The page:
When Hurricane Irene barreled up the U.S. Eastern coastline, the storm left behind a path of widespread damage — and a generous helping of mysterious, squishy gray blobs in shallow waters and beaches from Virginia to New York, according to news reports.
Hopkins spotted dozens of the nasty floating blobs — many of which give off a powerful stench — near the mouth of the Poquoson River, off the Chesapeake Bay.
So what are these strange invaders?
The institution has been inundated with queries about the blobs, which have been described as being of "various sizes," with the smallest "around the size of a baseball." Reports of their texture range from "kind of rubbery or leathery" to "kind of soft."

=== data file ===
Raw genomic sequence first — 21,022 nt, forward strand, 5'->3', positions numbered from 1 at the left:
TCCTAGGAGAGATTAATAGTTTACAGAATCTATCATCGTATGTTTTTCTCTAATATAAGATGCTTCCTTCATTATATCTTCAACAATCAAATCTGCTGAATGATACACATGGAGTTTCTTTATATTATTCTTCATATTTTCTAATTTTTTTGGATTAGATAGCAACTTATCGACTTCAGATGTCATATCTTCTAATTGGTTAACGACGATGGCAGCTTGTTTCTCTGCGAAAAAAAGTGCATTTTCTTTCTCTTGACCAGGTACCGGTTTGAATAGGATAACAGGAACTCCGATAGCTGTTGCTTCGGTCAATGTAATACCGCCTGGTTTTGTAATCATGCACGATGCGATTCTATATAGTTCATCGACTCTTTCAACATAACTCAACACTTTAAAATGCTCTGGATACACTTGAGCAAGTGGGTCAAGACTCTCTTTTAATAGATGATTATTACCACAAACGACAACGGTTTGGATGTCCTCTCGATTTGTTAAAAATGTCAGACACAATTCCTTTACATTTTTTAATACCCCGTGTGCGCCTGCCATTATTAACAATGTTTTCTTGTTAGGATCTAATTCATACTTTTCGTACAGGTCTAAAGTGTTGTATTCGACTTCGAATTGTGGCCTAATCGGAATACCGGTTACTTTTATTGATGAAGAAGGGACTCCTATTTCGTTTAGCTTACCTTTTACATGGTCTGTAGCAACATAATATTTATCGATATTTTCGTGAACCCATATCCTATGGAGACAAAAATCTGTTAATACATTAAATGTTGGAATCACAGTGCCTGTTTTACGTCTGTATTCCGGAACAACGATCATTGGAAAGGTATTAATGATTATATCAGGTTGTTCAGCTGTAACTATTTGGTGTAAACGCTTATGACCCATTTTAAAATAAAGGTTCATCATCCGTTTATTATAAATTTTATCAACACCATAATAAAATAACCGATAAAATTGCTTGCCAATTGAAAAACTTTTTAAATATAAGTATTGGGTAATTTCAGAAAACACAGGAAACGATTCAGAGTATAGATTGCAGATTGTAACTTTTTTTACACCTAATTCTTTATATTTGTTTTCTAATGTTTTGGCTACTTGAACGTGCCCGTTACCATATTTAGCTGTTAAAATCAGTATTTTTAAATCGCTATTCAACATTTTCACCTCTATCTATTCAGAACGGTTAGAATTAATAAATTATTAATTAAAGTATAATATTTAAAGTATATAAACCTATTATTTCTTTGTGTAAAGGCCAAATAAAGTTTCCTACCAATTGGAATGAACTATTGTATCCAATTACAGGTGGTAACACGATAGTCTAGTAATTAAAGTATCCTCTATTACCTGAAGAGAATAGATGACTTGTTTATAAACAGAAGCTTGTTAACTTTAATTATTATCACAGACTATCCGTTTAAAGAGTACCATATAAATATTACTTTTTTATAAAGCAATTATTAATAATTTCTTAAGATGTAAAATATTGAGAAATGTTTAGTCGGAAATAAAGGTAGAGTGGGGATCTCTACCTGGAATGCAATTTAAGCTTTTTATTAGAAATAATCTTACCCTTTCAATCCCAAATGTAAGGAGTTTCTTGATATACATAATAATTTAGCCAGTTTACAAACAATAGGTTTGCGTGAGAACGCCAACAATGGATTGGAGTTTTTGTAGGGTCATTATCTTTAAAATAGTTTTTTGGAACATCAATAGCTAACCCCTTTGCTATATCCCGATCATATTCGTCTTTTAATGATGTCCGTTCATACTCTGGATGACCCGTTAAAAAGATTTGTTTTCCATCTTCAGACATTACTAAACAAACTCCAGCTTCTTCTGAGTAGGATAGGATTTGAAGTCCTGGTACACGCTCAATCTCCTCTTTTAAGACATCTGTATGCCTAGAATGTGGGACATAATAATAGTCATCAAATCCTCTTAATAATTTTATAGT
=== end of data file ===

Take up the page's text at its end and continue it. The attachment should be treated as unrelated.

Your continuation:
Unlike their tuber namesakes, potato sponges are animals. The simple invertebrates usually remain out of sight beneath the waves, anchored to the seafloor. The unobtrusive filter-feeders, which can grow to the size of a soccer ball, inhabit shallow coastal habitats around the world.
Stormy weather can churn up the ocean waters where potato sponges dwell, dislodging them from the seafloor and unleashing a flood of dying or dead sponges — hence the foul smells — onto an unsuspecting coastal population.
Although a plague of sponges doesn't always follow a big storm, it has happened in the past. Hundreds washed ashore in Virginia after Tropical Storm Hanna in 2008, the Daily Press reported.
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